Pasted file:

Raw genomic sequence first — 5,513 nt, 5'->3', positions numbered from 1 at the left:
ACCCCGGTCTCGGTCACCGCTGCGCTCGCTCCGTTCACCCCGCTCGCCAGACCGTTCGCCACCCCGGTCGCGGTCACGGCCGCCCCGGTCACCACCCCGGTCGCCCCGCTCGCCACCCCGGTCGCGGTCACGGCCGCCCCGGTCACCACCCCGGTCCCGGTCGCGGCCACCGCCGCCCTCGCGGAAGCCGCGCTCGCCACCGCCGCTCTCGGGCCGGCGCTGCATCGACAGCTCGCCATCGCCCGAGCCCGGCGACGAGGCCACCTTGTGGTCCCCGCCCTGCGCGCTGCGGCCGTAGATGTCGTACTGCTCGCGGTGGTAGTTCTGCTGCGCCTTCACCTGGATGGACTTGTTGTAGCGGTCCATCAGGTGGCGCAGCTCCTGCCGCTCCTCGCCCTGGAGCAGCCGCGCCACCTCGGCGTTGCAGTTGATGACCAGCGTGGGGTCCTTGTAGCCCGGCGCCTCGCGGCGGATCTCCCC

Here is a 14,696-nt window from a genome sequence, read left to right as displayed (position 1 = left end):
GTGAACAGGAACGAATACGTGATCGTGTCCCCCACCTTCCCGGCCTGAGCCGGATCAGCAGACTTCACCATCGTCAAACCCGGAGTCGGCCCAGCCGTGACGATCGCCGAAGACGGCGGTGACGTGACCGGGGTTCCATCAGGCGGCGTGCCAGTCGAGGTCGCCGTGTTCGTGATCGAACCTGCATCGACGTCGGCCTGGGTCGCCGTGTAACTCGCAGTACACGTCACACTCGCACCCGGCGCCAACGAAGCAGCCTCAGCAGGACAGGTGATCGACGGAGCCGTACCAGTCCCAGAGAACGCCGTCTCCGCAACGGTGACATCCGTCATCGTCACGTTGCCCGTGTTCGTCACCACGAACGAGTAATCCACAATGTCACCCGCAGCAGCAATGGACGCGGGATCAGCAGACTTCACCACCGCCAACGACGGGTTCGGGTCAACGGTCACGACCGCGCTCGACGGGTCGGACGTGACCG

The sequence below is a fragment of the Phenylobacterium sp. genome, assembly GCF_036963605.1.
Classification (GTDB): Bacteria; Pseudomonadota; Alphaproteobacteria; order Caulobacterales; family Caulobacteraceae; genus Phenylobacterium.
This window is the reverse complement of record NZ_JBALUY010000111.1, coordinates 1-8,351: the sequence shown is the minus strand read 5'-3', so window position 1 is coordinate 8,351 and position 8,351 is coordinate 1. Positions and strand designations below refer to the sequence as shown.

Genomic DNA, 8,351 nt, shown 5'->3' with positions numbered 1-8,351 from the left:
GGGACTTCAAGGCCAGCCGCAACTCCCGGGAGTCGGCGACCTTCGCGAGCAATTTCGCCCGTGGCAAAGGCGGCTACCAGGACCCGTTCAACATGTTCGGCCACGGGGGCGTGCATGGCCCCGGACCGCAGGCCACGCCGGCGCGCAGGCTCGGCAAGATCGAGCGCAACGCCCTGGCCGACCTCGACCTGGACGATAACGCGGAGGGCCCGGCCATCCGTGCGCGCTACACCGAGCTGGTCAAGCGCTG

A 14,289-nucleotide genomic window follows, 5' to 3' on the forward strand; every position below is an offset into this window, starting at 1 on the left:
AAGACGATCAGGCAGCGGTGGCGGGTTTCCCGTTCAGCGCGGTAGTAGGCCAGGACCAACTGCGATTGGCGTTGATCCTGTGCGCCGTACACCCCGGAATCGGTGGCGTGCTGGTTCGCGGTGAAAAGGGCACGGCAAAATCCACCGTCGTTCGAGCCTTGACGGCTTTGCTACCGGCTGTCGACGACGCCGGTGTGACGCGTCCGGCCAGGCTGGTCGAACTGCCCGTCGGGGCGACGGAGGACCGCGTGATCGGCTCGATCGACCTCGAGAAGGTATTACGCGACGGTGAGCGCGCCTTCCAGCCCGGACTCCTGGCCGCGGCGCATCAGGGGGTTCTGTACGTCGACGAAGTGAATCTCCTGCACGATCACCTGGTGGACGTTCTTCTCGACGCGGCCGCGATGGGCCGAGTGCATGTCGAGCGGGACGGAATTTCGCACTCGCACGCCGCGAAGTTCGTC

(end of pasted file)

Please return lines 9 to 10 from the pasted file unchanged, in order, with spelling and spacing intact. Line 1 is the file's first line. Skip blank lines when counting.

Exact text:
GGGACTTCAAGGCCAGCCGCAACTCCCGGGAGTCGGCGACCTTCGCGAGCAATTTCGCCCGTGGCAAAGGCGGCTACCAGGACCCGTTCAACATGTTCGGCCACGGGGGCGTGCATGGCCCCGGACCGCAGGCCACGCCGGCGCGCAGGCTCGGCAAGATCGAGCGCAACGCCCTGGCCGACCTCGACCTGGACGATAACGCGGAGGGCCCGGCCATCCGTGCGCGCTACACCGAGCTGGTCAAGCGCTG

A 14,289-nucleotide genomic window follows, 5' to 3' on the forward strand; every position below is an offset into this window, starting at 1 on the left: